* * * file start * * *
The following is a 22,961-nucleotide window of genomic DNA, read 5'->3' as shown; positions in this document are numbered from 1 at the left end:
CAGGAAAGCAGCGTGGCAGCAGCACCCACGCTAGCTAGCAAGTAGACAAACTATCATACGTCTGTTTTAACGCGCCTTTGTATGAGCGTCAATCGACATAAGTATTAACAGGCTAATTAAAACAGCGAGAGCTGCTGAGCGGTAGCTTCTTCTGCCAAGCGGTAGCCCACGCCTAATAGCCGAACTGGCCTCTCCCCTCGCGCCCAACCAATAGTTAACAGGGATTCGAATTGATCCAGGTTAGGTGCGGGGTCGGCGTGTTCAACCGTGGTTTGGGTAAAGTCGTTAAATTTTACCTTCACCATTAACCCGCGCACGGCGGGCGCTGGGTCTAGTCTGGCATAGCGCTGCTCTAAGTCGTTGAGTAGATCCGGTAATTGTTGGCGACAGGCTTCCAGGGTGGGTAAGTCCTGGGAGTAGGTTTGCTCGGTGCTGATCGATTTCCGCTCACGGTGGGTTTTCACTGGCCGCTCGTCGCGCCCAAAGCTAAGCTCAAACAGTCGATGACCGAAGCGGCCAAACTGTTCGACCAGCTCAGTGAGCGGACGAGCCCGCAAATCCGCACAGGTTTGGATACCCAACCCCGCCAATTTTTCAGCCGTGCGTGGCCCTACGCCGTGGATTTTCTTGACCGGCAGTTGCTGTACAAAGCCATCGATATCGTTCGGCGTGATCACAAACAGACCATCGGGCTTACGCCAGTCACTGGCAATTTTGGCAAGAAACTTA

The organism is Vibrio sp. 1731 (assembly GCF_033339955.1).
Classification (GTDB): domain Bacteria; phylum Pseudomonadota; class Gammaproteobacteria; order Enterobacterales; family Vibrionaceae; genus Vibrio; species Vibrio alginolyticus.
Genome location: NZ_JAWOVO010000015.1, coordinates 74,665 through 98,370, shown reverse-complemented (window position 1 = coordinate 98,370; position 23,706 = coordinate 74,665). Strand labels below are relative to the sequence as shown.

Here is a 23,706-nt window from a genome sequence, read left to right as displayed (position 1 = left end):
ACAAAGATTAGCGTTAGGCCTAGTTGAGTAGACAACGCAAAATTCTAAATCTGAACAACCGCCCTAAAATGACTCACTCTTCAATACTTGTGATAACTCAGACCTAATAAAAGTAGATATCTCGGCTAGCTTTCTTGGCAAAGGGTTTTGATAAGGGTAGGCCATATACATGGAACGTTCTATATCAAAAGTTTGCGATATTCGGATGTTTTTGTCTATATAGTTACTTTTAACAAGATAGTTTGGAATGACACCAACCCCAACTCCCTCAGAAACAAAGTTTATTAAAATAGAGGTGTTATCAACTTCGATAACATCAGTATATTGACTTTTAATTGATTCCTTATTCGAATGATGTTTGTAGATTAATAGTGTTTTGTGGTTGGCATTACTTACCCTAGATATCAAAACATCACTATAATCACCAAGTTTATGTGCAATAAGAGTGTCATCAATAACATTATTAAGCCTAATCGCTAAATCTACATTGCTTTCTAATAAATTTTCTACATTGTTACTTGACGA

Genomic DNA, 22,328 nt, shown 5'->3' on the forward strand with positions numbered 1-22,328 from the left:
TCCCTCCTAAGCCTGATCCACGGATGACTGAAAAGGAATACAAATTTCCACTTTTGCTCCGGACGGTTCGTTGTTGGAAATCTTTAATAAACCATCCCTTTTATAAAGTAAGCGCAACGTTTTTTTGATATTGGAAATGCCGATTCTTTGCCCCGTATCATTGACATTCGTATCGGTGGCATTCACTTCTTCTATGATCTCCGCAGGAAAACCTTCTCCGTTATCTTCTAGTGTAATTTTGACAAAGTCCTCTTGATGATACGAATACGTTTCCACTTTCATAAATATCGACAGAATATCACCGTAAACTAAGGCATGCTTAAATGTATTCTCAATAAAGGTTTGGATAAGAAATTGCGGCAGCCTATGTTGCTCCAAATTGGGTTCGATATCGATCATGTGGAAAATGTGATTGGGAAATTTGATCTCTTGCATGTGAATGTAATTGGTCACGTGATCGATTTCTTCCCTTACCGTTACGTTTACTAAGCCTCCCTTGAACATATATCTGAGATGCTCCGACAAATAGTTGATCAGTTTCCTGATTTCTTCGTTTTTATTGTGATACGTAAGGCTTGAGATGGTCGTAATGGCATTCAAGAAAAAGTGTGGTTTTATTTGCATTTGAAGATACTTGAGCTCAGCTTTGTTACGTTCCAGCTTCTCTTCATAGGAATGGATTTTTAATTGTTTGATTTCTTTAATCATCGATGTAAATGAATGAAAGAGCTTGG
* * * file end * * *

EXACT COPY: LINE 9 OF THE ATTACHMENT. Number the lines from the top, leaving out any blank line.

TCCCTCCTAAGCCTGATCCACGGATGACTGAAAAGGAATACAAATTTCCACTTTTGCTCCGGACGGTTCGTTGTTGGAAATCTTTAATAAACCATCCCTTTTATAAAGTAAGCGCAACGTTTTTTTGATATTGGAAATGCCGATTCTTTGCCCCGTATCATTGACATTCGTATCGGTGGCATTCACTTCTTCTATGATCTCCGCAGGAAAACCTTCTCCGTTATCTTCTAGTGTAATTTTGACAAAGTCCTCTTGATGATACGAATACGTTTCCACTTTCATAAATATCGACAGAATATCACCGTAAACTAAGGCATGCTTAAATGTATTCTCAATAAAGGTTTGGATAAGAAATTGCGGCAGCCTATGTTGCTCCAAATTGGGTTCGATATCGATCATGTGGAAAATGTGATTGGGAAATTTGATCTCTTGCATGTGAATGTAATTGGTCACGTGATCGATTTCTTCCCTTACCGTTACGTTTACTAAGCCTCCCTTGAACATATATCTGAGATGCTCCGACAAATAGTTGATCAGTTTCCTGATTTCTTCGTTTTTATTGTGATACGTAAGGCTTGAGATGGTCGTAATGGCATTCAAGAAAAAGTGTGGTTTTATTTGCATTTGAAGATACTTGAGCTCAGCTTTGTTACGTTCCAGCTTCTCTTCATAGGAATGGATTTTTAATTGTTTGATTTCTTTAATCATCGATGTAAATGAATGAAAGAGCTTGG